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Calculus notation question

  1. Apr 18, 2013 #1
    When one writes:

    [itex]\int^{t}_{t_{0}} f(s) ds[/itex]



    Do they generally mean "the antiderivative of f(t), and ignore the arbitrary constant/pick t naught so that it is 0?"
     
  2. jcsd
  3. Apr 18, 2013 #2

    mathman

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    Antiderivative - yes, call it F(t).
    The integral is F(t) - F(t0), t0 can be anything - not necessarily 0.
     
  4. Apr 18, 2013 #3
    Of course it can be anything, but I was asking if nothing else is said, then I could assume they mean an antiderivative with no arbitrary constant.
     
  5. Apr 18, 2013 #4

    Mark44

    Staff: Mentor

    I'm not sure you're writing what you meant to. The above is the definite integral of f over the interval [t0, t].

    If F is an antiderivative of f, then the value of the integral is F(t) - F(t0. t0 might or might not be zero, and F(t0) might or might not be zero.

    If you're talking about this, however,
    $$ \frac{d}{dt}\int^{t}_{t_{0}} f(s) ds$$
    then that evaluates to f(t).
     
  6. Apr 18, 2013 #5

    Actually, I'm talking about what I wrote.

    I am aware that f(t0) may be 11, 42, grahams number, or batman riding a trex. I am asking if the designation of "tee naught" is commonly taken as an obvious intent to notate an antiderivative with no arbitrary constant. I don't know a better way to ask my question.
     
    Last edited: Apr 18, 2013
  7. Apr 18, 2013 #6
    http://en.wikipedia.org/wiki/Integrating_factor

    Here is a very straight forward and common use of the notation. I'm asking if this is a routine and acceptable way to say "take the antiderivative and don't give me an arbitrary constant" since as far as I know, there is no other way to say that. I'm asking if I wrote that in a proof, people would know what I am talking about, but judging by the responses, the answer is no.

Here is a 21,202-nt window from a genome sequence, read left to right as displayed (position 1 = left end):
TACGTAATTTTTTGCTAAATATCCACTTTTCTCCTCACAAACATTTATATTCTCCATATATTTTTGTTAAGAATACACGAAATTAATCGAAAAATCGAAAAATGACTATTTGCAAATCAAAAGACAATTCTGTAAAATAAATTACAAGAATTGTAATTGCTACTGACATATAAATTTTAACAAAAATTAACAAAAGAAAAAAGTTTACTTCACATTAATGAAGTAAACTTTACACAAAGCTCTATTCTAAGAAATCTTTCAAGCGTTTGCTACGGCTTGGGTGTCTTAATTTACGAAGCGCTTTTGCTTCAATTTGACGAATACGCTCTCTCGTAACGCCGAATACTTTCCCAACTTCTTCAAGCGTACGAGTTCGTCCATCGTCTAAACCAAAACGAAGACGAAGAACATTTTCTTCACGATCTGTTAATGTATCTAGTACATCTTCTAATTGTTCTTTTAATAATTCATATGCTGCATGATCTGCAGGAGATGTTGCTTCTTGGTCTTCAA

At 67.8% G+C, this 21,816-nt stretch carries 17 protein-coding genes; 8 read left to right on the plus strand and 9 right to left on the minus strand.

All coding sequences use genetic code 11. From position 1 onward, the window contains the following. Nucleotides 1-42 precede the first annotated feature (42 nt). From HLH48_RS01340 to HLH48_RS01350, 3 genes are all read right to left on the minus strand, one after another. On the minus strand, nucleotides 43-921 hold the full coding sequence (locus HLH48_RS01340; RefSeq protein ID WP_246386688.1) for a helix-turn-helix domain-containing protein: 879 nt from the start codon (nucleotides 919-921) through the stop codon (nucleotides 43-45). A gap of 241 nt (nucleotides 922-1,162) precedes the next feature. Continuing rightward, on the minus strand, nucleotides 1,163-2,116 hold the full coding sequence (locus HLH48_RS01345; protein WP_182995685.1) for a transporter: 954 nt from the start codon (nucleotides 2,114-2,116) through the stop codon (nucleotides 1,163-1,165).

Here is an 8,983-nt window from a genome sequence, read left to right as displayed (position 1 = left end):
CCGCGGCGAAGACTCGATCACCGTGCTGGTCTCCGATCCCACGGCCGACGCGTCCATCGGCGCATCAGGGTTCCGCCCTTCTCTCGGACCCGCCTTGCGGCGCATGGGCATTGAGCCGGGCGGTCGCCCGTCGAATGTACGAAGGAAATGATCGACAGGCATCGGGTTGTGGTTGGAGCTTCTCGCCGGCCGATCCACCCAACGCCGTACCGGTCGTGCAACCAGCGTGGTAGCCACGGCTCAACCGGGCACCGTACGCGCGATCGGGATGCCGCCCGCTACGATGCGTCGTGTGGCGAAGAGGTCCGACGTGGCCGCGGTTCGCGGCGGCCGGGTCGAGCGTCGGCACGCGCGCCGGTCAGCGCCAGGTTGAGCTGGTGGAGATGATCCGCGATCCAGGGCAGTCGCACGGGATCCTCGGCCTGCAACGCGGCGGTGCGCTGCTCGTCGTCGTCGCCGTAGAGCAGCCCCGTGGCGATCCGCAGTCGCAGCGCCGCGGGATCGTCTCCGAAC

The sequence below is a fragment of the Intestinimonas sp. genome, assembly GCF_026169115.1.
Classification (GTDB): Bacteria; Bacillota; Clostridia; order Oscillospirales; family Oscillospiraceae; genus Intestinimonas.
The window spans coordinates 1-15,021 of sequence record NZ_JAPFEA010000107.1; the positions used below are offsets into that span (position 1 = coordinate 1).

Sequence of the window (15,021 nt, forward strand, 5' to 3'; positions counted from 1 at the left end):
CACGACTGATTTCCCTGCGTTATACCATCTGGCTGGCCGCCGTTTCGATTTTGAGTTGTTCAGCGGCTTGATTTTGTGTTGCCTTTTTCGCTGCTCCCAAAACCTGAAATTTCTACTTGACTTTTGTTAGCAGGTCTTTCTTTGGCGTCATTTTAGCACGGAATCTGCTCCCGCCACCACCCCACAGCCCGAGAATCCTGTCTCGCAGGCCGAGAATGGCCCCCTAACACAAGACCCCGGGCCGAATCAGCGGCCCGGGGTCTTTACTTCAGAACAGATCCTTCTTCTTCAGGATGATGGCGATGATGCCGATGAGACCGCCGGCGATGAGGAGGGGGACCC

8. Apr 18, 2013 #7

    HallsofIvy

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    The problem is a "floating pronoun". You ask if, in [tex]\int_{x_0}^x f(t) dt[/tex], "ignore the arbitrary constant/pick t naught so that it is 0?" What does "it" refer to? If F(t) is an anti-derivative of f(t), then the integral is F(x)- F(x_0) so, at [itex]x= x_0[/itex], the value of the function is 0. But you certainly cannot "pick t naught so that it is 0?" You cannot pick [itex]t_0[/itex], it is given in the integral.
     
  9. Apr 18, 2013 #8

    Mark44

    Staff: Mentor

    Near the top in the wiki article, they have this. (I made one change, from P(s) to p(s). You'll see why in a minute.)
    $$ M(x) = e^{\int_{s_0}^x p(s)ds}$$

    Let's assume that P(s) is an antiderivative of p(s).

    Then the exponent on e is
    $$ \left. P(s)\right|_{s_0}^x = P(x) - P(s_0)$$

    So M(x) = eP(x) - P(s0) = eP(x)/eP(s0)

    Since P(s0) is just a constant, we can write M(x) = KeP(x), where K = 1/eP(s0).

    If you have an integrating factor, then a constant multiple of it will also work, so we can ignore the K.
     
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